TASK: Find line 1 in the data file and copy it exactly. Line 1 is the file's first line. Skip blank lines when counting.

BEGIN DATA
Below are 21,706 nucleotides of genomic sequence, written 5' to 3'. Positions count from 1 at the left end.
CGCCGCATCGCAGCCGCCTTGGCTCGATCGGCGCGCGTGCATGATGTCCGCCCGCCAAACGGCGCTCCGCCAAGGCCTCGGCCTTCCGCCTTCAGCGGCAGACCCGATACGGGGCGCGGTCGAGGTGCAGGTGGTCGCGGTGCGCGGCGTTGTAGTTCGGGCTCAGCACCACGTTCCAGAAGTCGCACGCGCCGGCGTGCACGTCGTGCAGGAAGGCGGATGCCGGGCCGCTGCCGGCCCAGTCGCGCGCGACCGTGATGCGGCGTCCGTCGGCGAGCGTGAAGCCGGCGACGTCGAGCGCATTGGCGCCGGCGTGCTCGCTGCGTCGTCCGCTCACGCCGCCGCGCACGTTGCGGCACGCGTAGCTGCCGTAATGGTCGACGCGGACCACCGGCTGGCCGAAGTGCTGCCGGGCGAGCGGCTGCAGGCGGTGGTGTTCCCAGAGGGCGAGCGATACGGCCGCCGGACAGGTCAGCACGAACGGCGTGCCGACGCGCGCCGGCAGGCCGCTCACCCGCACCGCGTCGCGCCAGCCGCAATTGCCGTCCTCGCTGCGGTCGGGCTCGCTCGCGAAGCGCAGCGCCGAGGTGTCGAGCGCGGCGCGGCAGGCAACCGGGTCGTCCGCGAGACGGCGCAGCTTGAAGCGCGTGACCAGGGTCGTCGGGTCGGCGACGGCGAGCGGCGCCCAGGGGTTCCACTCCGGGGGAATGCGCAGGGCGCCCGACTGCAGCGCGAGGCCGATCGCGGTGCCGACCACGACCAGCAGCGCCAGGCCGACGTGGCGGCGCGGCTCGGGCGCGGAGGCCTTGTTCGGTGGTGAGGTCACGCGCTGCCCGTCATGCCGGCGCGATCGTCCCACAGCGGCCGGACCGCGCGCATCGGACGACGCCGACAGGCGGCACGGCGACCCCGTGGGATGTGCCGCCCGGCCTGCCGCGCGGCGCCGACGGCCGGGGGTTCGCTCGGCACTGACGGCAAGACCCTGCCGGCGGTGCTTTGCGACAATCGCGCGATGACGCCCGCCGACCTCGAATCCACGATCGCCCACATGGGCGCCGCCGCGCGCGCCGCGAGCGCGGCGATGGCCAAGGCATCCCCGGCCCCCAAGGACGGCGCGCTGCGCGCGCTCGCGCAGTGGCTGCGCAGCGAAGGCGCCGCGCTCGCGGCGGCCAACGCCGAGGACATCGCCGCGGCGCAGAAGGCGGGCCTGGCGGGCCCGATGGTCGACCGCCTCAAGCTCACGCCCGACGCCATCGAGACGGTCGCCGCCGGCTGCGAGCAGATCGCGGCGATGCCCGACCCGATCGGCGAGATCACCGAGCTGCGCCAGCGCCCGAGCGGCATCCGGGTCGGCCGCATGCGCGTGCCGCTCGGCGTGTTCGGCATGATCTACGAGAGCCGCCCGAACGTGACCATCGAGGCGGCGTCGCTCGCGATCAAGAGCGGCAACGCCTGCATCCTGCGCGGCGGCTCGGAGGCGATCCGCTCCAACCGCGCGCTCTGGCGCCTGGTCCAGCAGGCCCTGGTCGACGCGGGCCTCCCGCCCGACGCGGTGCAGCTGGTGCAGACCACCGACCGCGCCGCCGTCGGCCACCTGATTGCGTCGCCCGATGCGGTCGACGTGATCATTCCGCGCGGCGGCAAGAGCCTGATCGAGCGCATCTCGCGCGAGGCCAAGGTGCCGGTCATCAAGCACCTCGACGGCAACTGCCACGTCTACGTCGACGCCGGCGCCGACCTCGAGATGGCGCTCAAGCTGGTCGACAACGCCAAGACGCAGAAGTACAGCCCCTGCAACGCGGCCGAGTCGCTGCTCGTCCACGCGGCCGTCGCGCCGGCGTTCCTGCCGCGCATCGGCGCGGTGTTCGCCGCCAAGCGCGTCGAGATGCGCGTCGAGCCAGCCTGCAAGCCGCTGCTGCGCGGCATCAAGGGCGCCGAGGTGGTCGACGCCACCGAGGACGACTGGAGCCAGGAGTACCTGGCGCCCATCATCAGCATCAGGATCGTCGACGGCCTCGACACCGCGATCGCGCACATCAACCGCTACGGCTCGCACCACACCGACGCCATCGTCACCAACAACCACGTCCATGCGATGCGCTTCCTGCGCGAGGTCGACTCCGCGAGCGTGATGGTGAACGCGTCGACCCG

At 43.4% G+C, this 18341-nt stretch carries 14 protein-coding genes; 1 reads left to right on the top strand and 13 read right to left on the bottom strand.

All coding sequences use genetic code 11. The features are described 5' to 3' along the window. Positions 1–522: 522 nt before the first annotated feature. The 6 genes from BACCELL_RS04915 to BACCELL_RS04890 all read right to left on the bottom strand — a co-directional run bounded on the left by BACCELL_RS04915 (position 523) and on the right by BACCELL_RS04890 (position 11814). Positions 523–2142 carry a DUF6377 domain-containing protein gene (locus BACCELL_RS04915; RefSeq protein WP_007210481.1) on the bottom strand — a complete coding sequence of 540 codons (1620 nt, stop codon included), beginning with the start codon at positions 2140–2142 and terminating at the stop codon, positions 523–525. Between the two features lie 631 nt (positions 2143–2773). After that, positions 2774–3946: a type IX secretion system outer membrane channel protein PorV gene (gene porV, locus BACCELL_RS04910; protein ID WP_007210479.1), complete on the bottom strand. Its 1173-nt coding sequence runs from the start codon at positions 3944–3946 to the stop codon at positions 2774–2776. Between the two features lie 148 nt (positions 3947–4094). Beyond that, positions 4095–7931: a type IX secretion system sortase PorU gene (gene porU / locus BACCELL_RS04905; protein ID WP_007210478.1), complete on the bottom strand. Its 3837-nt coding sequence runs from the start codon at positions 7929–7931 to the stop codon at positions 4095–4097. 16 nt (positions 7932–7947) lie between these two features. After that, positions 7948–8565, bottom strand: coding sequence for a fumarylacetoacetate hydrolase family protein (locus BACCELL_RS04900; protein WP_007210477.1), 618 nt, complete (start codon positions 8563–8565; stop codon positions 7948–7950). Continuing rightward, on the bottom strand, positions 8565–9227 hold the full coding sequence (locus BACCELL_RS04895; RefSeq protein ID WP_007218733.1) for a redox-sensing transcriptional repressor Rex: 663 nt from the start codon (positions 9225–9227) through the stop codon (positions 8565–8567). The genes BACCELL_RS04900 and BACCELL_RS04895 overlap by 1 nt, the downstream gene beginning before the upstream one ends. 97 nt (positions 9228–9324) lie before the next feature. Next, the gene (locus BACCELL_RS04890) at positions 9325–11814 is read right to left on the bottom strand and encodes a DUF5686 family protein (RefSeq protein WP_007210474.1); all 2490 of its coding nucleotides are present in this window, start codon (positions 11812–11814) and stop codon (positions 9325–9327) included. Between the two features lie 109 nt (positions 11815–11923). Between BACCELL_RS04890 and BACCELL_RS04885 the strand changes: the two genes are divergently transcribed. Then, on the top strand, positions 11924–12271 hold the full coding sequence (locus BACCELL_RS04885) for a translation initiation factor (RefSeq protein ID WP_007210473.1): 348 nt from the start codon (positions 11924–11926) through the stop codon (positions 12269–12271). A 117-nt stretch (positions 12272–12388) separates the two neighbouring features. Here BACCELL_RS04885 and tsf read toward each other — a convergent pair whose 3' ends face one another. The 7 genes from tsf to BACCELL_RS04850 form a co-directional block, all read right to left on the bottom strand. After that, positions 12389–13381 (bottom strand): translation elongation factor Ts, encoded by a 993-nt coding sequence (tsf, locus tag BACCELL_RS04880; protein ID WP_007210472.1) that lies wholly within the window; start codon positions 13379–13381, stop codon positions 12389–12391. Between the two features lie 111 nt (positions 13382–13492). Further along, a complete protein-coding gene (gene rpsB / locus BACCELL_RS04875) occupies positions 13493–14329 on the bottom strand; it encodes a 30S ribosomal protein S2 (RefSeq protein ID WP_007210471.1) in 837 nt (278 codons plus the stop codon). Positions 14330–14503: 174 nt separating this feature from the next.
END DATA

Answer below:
Below are 21,706 nucleotides of genomic sequence, written 5' to 3'. Positions count from 1 at the left end.